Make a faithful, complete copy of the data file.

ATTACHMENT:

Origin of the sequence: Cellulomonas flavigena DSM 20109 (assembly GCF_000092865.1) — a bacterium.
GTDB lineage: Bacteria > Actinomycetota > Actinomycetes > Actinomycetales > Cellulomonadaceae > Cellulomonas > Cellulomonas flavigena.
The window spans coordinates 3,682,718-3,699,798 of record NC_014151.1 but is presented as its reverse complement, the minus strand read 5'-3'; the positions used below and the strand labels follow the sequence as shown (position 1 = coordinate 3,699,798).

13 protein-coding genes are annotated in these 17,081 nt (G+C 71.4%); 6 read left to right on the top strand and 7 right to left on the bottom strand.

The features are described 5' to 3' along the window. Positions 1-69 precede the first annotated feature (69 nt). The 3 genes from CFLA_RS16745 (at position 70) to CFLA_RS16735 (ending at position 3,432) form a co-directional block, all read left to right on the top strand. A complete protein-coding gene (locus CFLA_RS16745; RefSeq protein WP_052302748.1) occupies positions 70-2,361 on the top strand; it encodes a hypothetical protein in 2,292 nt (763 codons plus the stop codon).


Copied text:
Origin of the sequence: Cellulomonas flavigena DSM 20109 (assembly GCF_000092865.1) — a bacterium.
GTDB lineage: Bacteria > Actinomycetota > Actinomycetes > Actinomycetales > Cellulomonadaceae > Cellulomonas > Cellulomonas flavigena.
The window spans coordinates 3,682,718-3,699,798 of record NC_014151.1 but is presented as its reverse complement, the minus strand read 5'-3'; the positions used below and the strand labels follow the sequence as shown (position 1 = coordinate 3,699,798).

13 protein-coding genes are annotated in these 17,081 nt (G+C 71.4%); 6 read left to right on the top strand and 7 right to left on the bottom strand.

The features are described 5' to 3' along the window. Positions 1-69 precede the first annotated feature (69 nt). The 3 genes from CFLA_RS16745 (at position 70) to CFLA_RS16735 (ending at position 3,432) form a co-directional block, all read left to right on the top strand. A complete protein-coding gene (locus CFLA_RS16745; RefSeq protein WP_052302748.1) occupies positions 70-2,361 on the top strand; it encodes a hypothetical protein in 2,292 nt (763 codons plus the stop codon).